Sunday, July 26, 2009

Part Six: "Song for My Father and Mother"

Part Six
Song for My Father and Mother

Oh my father, what was the exact, precise moment in time when time stole
the essence of you and wrapped a shadow around your so thin shoulders
like a shawl?
What was the exact, precise moment that the grayness came?
What happened between that moment of wellness and that moment
of sickness?
What malevolent sea-change took place in your cells?

My father, on that July 4th, when you stood there tall and proud
at your eightieth birthday party, wearing a paper American flag vest,
Lucille's gold chain around your sunburnt neck, did you not think
you would live forever?
Did not we all?

I awoke early in the morning and thought I heard your voice
solid and strong and not breaking.

My father, it broke my heart to see you struggling up the steps of your condo,
thin as a puppet and as light footed, your feet hovering over each step as though
someone were dangling you from wires, your six-foot one-hundred
and sixteen-pound frame so fragile on those unforgiving stone steps.
How I cursed each one that lay there thwarting you with their stony deliberateness.
Legs thin as arms lifting and wavering over each step, unsure as a child's.

Oh my father, why did it pierce my heart when I heard myself asking
to borrow a pair of your shorts which I knew you would never take back,
you telling me to go ahead, pick out any you want, I don't need so many.
Go ahead, Mick, take what you want.
Me, bumpy-legged me, in my father's shorts.

And we ate Chinese food from paper plates on trays around your bed,
but the food gave you no nourishment; instead it took what little life you had left
for the now slowly becoming useless function of digestion.

And that night I tucked you in and kissed you a skeleton child
and I could see in your eyes how you dreaded the sudden night.

And soon my father you will go to that place where I cannot follow;
you will slip silently behind that curtain which I cannot peep behind
like a child trying to find his playmate's hiding place.
Your eyes once bright as summer lanterns, your flesh once taut and firm
now ghost-becoming before my sight, becoming as transparent as film.

Oh my father, time is turning down the light.
Please do not turn it off just yet.

Would that I could have had this vision before my eyes when, as a child,
I cowered before those arms that could hit and those eyes that could burn
with unforgiving anger.
If I had known then that one day those arms would cling to mine
as I led you to your walker and those eyes would silently plead for kindly death,
I would not have judged you so harshly.

Some pass quickly behind the curtain, some are as houselights
that slowly, slowly bring the curtain down.

My father, young and tall and erect in the sun, bent solid over his putter,
the caddie waiting impatiently a few respectful feet away,
leaning I think too casually on my father's golf bag.

My father, a founder of businesses, a feeder of families not his immediate own,
a tender of sisters and nieces and nephews, solid sentinel of a loveless marriage
for more than fifty loveless years.

My father, when I waved goodbye to you through the window of Sam's car,
the picture of you standing there, a meager inhabitant of your clothes,
bravely trying to stand erect and wave as though time had not touched you
with its withering finger, this is the picture I knew I would frame forever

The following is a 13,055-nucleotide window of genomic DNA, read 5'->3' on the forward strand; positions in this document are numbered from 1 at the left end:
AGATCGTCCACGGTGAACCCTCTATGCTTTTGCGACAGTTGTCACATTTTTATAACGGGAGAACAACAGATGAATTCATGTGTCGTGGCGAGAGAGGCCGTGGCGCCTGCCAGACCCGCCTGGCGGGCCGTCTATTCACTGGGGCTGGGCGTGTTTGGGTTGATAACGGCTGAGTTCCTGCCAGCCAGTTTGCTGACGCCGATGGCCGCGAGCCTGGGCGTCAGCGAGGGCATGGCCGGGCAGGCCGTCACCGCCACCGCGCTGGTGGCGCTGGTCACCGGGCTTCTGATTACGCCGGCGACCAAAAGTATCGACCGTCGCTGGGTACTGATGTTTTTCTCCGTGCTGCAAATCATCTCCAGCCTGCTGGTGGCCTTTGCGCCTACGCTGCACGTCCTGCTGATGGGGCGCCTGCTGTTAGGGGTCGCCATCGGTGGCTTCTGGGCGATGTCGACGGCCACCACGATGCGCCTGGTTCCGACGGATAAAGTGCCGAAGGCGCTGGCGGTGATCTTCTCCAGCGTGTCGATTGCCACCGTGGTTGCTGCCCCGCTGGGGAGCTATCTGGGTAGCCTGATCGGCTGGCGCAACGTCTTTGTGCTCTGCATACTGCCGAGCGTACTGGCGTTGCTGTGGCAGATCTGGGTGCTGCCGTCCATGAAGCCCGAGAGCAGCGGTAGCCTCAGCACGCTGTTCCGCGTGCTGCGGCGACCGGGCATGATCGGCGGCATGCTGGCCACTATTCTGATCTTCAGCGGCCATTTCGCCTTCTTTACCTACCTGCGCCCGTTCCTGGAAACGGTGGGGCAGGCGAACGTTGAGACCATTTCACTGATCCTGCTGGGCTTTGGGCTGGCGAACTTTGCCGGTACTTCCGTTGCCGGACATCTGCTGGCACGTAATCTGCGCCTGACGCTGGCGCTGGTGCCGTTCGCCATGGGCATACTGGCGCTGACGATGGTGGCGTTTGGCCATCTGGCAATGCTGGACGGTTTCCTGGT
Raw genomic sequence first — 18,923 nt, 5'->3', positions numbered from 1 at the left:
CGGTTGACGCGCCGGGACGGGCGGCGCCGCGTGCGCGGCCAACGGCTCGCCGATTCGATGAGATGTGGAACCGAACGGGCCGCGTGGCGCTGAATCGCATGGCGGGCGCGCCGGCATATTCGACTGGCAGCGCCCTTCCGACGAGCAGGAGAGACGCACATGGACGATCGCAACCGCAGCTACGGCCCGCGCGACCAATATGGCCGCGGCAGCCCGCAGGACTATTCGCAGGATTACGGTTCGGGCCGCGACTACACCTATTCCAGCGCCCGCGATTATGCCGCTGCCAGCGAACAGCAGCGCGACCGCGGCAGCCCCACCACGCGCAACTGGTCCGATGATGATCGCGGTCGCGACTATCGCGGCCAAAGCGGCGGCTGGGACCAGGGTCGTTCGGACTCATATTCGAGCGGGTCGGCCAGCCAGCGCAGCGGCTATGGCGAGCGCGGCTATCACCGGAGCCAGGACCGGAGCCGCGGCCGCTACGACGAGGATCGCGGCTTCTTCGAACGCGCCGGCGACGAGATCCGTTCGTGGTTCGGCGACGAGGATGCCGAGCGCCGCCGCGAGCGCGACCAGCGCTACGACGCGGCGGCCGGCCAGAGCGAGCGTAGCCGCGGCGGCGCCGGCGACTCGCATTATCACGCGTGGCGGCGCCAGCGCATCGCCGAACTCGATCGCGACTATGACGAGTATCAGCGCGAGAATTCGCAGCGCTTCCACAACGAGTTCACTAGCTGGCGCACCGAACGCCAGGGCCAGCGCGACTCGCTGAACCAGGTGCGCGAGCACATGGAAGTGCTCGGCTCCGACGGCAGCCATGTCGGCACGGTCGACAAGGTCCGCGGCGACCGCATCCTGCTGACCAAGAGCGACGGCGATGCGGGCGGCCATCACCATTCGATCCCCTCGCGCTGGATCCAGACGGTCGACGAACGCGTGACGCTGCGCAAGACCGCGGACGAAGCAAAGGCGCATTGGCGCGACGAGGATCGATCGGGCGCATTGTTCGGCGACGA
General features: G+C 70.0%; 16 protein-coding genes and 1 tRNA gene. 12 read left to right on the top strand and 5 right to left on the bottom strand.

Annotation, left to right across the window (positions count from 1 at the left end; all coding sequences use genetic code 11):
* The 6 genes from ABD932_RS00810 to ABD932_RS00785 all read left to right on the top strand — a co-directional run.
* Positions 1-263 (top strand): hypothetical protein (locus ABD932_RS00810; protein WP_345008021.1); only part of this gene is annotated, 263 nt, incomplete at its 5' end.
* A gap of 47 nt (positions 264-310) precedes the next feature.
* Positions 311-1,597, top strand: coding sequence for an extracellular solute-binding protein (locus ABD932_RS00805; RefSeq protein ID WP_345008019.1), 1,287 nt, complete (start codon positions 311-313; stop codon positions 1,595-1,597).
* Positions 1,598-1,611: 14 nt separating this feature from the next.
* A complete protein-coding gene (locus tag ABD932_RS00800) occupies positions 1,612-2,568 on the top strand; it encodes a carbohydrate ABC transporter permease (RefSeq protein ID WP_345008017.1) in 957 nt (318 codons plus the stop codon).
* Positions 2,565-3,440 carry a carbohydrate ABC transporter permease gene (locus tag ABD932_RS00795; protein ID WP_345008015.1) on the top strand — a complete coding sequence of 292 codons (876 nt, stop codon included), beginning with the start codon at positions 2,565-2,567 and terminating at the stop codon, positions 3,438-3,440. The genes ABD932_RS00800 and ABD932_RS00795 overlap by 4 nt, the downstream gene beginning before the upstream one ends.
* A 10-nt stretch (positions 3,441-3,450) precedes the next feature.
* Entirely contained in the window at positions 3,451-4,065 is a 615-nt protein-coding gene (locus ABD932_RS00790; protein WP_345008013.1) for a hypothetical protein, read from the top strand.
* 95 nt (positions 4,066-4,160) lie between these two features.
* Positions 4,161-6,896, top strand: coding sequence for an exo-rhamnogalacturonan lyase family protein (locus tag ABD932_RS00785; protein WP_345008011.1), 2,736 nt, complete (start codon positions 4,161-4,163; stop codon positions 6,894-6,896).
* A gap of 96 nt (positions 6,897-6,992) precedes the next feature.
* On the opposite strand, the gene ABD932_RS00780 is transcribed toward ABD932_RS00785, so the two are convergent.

as my last picture of you.
Time has developed and preserved it perfectly.

I dreamt of you again last night, father.
I saw you standing on legs that had not yet been withered to sticks
by slow disease.
And I looked up at your wide forehead, the same forehead I had bent to kiss
as you lay there in your funeral shroud, all 90-something pounds of you,
your skin slightly cool, like the wax of a candle that has only lately been extinguished, but in the dream your forehead was bright red with sunlight
and coursing blood, and you were telling me how all you needed
was physical therapy, that would do the trick, just five minutes more
on the exercise bike every day, and I thought, dear God,
you are eighty-four years old, you can't keep death away by exercise,
though you pedaled your way round the earth, moon and stars.

My heart ached for you, father, ached for your fear of approaching death,
whose well-timed footsteps you heard all too clearly, even then.
How strong is the will to live, to not surrender to that sleep which sets us waking
all over again to yet another life with its new problems, new parents,
new schools.

And mom, I saw you too, though not in the same dream;
I had separated you both even in my dreams, as fifty years of loveless marriage
had separated you both in life.
And mama, you also were wondrously alive, your body still firm and full
and smelling of Evian and cold cream, and not yet reeking of unevaporated sweat and the slightly sweet sick smell of the chronically bed-ridden.

Mom, I cannot even now bring myself to remember you as you took
your last breath.

How could it be that the same child you cradled in your arms would
forty-five years later be standing by your bed, watching as you died?
How could God allow that?
But oh, what a special privilege it was, to send you soaring out upon His Name,
into forever.

That Tuesday in March, while I was accelerating my heart in the warm West Pool
of the Vanderbilt YMCA, my father's heart stopped beating.

And I will always remember you, father, the long narrow form of you
in your funeral shroud there in the synagogue, like a mannequin on its back,
so straight and still, so unalterably still, the high dome of your forehead
and circling tuft of white hair, the purse and press of your lips, the caress
of your eyelashes against your cheek, all so suggestive of movement
that now would never occur.

And I cried I love you to the echoing rafters, though no one was there
but I knew you were hearing me.